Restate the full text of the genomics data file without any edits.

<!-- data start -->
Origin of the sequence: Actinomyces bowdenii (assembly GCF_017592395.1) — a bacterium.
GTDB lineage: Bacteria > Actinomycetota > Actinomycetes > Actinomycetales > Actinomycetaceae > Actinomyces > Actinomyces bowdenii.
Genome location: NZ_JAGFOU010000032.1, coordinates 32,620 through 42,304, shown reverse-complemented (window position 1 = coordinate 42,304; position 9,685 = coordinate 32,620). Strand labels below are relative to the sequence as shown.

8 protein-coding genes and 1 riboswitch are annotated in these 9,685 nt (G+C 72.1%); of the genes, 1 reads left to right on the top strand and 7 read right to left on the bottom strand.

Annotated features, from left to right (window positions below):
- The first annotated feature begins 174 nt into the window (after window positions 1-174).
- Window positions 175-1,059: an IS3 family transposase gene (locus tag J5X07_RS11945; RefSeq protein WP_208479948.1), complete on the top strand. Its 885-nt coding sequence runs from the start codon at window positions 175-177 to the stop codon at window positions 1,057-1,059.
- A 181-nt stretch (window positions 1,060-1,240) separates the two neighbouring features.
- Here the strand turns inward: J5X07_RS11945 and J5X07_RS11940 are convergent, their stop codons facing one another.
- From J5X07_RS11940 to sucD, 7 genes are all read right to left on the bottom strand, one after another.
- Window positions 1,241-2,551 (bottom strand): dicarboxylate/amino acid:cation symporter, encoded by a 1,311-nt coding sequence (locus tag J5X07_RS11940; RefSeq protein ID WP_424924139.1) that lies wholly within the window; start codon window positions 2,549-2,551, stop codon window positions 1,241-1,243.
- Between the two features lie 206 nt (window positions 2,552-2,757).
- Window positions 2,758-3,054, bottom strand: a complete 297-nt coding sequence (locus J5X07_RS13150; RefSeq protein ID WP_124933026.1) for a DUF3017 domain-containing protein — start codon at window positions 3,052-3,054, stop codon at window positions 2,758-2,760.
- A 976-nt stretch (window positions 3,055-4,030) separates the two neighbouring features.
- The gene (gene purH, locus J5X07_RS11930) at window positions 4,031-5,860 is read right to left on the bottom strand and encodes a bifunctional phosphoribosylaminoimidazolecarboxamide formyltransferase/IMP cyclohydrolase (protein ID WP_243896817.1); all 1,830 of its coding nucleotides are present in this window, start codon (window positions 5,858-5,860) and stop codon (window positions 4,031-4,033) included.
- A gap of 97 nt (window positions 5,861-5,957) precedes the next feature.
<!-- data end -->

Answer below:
Origin of the sequence: Actinomyces bowdenii (assembly GCF_017592395.1) — a bacterium.
GTDB lineage: Bacteria > Actinomycetota > Actinomycetes > Actinomycetales > Actinomycetaceae > Actinomyces > Actinomyces bowdenii.
Genome location: NZ_JAGFOU010000032.1, coordinates 32,620 through 42,304, shown reverse-complemented (window position 1 = coordinate 42,304; position 9,685 = coordinate 32,620). Strand labels below are relative to the sequence as shown.

8 protein-coding genes and 1 riboswitch are annotated in these 9,685 nt (G+C 72.1%); of the genes, 1 reads left to right on the top strand and 7 read right to left on the bottom strand.

Annotated features, from left to right (window positions below):
- The first annotated feature begins 174 nt into the window (after window positions 1-174).
- Window positions 175-1,059: an IS3 family transposase gene (locus tag J5X07_RS11945; RefSeq protein WP_208479948.1), complete on the top strand. Its 885-nt coding sequence runs from the start codon at window positions 175-177 to the stop codon at window positions 1,057-1,059.
- A 181-nt stretch (window positions 1,060-1,240) separates the two neighbouring features.
- Here the strand turns inward: J5X07_RS11945 and J5X07_RS11940 are convergent, their stop codons facing one another.
- From J5X07_RS11940 to sucD, 7 genes are all read right to left on the bottom strand, one after another.
- Window positions 1,241-2,551 (bottom strand): dicarboxylate/amino acid:cation symporter, encoded by a 1,311-nt coding sequence (locus tag J5X07_RS11940; RefSeq protein ID WP_424924139.1) that lies wholly within the window; start codon window positions 2,549-2,551, stop codon window positions 1,241-1,243.
- Between the two features lie 206 nt (window positions 2,552-2,757).
- Window positions 2,758-3,054, bottom strand: a complete 297-nt coding sequence (locus J5X07_RS13150; RefSeq protein ID WP_124933026.1) for a DUF3017 domain-containing protein — start codon at window positions 3,052-3,054, stop codon at window positions 2,758-2,760.
- A 976-nt stretch (window positions 3,055-4,030) separates the two neighbouring features.
- The gene (gene purH, locus J5X07_RS11930) at window positions 4,031-5,860 is read right to left on the bottom strand and encodes a bifunctional phosphoribosylaminoimidazolecarboxamide formyltransferase/IMP cyclohydrolase (protein ID WP_243896817.1); all 1,830 of its coding nucleotides are present in this window, start codon (window positions 5,858-5,860) and stop codon (window positions 4,031-4,033) included.
- A gap of 97 nt (window positions 5,861-5,957) precedes the next feature.